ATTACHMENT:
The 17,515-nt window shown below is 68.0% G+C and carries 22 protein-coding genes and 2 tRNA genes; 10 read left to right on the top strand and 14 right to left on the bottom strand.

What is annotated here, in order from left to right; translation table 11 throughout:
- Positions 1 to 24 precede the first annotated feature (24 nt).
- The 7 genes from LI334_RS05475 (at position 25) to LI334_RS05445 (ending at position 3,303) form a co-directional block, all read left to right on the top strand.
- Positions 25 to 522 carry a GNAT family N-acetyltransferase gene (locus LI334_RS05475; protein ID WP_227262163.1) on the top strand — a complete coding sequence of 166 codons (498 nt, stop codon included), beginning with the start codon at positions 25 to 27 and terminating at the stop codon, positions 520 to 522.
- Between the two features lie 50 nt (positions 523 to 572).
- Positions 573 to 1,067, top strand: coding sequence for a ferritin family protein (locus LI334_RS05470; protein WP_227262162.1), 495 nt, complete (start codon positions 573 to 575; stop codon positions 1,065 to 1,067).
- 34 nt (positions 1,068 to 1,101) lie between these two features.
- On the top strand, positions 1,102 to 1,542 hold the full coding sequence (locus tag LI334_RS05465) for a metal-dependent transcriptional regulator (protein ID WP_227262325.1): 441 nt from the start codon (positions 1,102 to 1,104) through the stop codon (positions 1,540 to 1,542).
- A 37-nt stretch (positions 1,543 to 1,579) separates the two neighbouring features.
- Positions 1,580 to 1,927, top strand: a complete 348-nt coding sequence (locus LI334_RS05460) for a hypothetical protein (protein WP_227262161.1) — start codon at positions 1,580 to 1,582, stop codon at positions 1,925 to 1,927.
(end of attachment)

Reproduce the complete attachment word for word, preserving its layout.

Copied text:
The 17,515-nt window shown below is 68.0% G+C and carries 22 protein-coding genes and 2 tRNA genes; 10 read left to right on the top strand and 14 right to left on the bottom strand.

What is annotated here, in order from left to right; translation table 11 throughout:
- Positions 1 to 24 precede the first annotated feature (24 nt).
- The 7 genes from LI334_RS05475 (at position 25) to LI334_RS05445 (ending at position 3,303) form a co-directional block, all read left to right on the top strand.
- Positions 25 to 522 carry a GNAT family N-acetyltransferase gene (locus LI334_RS05475; protein ID WP_227262163.1) on the top strand — a complete coding sequence of 166 codons (498 nt, stop codon included), beginning with the start codon at positions 25 to 27 and terminating at the stop codon, positions 520 to 522.
- Between the two features lie 50 nt (positions 523 to 572).
- Positions 573 to 1,067, top strand: coding sequence for a ferritin family protein (locus LI334_RS05470; protein WP_227262162.1), 495 nt, complete (start codon positions 573 to 575; stop codon positions 1,065 to 1,067).
- 34 nt (positions 1,068 to 1,101) lie between these two features.
- On the top strand, positions 1,102 to 1,542 hold the full coding sequence (locus tag LI334_RS05465) for a metal-dependent transcriptional regulator (protein ID WP_227262325.1): 441 nt from the start codon (positions 1,102 to 1,104) through the stop codon (positions 1,540 to 1,542).
- A 37-nt stretch (positions 1,543 to 1,579) separates the two neighbouring features.
- Positions 1,580 to 1,927, top strand: a complete 348-nt coding sequence (locus LI334_RS05460) for a hypothetical protein (protein WP_227262161.1) — start codon at positions 1,580 to 1,582, stop codon at positions 1,925 to 1,927.